Biosensors International (OTC:BSNRF) is not one of the biggest manufacturers of drug-eluting stents (DES), and though it has some innovative technology, it appears to have largely abandoned plans to contest the U.S. market. Instead it has turned eastwards, making inroads with its DES brands in China and Japan.
Its decision to acquire the California imaging company Spectrum Dynamics might herald a change of strategy. The $51m transaction will allow Biosensors to expand its product offering with devices that complement its stent business. And most importantly, Spectrum’s products are already on sale in the U.S.
As well as giving Biosensors a foothold in the U.S., Spectrum’s technology could be an asset in helping it get more traction in Europe and beyond.
Stent And Deliver
Only four companies have ever managed to get DES systems approved in the U.S.: Abbott (NYSE:ABB), Medtronic (NYSE:MDT), Boston Scientific (NYSE:BSX) and Johnson & Johnson (NYSE:JNJ). Biosensors has little chance of elbowing these groups aside. European and Asian markets are more open, though, and here Biosensors has a piece of the action, albeit amid much competition.
Biosensors’ flagship product is called BioMatrix Flex, and was approved in Europe in early 2010. It is an updated version of the company’s first DES, BioMatrix, which entered the market two years earlier. The device’s selling point is its bioresorbable polymer, designed to limit thrombosis compared with standard polymers.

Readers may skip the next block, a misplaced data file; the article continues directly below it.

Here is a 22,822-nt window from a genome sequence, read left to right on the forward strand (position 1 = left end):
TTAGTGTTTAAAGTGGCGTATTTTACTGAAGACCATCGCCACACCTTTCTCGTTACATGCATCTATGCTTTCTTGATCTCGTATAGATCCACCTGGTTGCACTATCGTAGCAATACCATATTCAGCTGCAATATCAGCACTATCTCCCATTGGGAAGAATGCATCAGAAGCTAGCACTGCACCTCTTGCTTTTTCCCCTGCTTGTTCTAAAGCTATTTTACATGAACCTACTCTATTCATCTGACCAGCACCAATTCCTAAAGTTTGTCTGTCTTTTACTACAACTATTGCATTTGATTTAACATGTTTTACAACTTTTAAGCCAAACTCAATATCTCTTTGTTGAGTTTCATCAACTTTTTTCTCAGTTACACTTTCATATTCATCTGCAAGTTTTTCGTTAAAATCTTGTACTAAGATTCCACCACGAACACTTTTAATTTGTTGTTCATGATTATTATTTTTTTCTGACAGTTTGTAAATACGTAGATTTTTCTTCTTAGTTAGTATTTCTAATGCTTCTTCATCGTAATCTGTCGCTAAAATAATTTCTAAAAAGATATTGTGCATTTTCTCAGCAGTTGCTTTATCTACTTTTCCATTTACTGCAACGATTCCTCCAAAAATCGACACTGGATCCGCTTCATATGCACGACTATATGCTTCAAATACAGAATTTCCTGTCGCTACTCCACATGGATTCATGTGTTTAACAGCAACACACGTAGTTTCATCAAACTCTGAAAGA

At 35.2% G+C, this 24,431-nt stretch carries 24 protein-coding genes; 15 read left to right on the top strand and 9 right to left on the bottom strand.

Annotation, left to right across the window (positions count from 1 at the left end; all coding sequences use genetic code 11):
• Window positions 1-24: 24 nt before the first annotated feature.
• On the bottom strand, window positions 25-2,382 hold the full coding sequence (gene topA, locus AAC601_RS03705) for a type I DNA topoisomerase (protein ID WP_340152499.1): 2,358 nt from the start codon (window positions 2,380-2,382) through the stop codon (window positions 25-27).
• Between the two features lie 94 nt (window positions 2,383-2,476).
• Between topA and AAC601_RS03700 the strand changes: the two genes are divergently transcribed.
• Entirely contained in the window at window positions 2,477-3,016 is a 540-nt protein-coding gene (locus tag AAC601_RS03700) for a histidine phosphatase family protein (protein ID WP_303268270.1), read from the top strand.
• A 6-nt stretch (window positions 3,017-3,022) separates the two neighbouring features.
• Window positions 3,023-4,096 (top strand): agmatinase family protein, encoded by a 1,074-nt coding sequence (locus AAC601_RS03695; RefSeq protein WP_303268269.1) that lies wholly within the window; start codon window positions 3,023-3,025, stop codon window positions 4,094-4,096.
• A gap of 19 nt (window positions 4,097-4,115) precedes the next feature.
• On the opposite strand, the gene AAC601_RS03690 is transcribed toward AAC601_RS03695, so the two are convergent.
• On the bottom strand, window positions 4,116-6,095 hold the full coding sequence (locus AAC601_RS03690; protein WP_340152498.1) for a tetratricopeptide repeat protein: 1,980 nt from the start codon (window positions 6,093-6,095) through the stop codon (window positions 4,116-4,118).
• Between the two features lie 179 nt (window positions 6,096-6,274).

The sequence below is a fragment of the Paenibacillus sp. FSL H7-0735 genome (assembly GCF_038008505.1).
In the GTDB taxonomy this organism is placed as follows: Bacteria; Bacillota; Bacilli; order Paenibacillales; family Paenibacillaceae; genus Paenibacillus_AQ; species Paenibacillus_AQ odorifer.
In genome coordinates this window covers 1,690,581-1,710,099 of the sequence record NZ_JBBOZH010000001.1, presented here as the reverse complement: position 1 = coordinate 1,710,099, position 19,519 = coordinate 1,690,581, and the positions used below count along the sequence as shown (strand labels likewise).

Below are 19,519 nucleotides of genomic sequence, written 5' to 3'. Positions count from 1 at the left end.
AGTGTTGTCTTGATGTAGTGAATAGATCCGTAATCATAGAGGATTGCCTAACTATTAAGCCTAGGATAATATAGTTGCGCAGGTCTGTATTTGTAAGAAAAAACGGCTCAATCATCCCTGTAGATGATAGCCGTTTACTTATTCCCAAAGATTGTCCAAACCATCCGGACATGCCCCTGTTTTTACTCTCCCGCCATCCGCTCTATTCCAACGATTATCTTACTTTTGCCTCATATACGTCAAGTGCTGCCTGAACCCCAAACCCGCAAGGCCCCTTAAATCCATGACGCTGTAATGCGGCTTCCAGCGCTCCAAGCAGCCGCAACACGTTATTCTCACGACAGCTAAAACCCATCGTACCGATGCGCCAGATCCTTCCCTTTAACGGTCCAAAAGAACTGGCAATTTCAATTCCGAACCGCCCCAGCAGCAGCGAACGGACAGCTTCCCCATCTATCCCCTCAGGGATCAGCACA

This is typical of DES developers. The drug-coated devices outperform plain metal stents to an extraordinary degree, but once they became an established, therapy sales plateaued and manufacturers currently occupy themselves by churning out slightly tweaked versions of their old stents.
The Singapore-based company therefore plans to position Spectrum's functional imaging technology as a means to determine how patients would be best treated and to help position stents correctly, in the hope that this will give it an edge over its competitors. Spectrum says that its high-resolution 3D nuclear imaging technology is of particular benefit for obese people – a group that is, of course, at higher risk for the cardiac problems that necessitate stent placement.
The buy will have “minimal impact” on its fiscal 2014 financials, Biosensors says, and should be accretive to earnings in the following year.
The sales forces of the companies will be merged, and as Spectrum has staff in Europe and Japan as well as the U.S., this could give Biosensors’ ex-U.S. stent sales a bump. As for entering the U.S. market with its DESs, this prospect looks as remote as ever.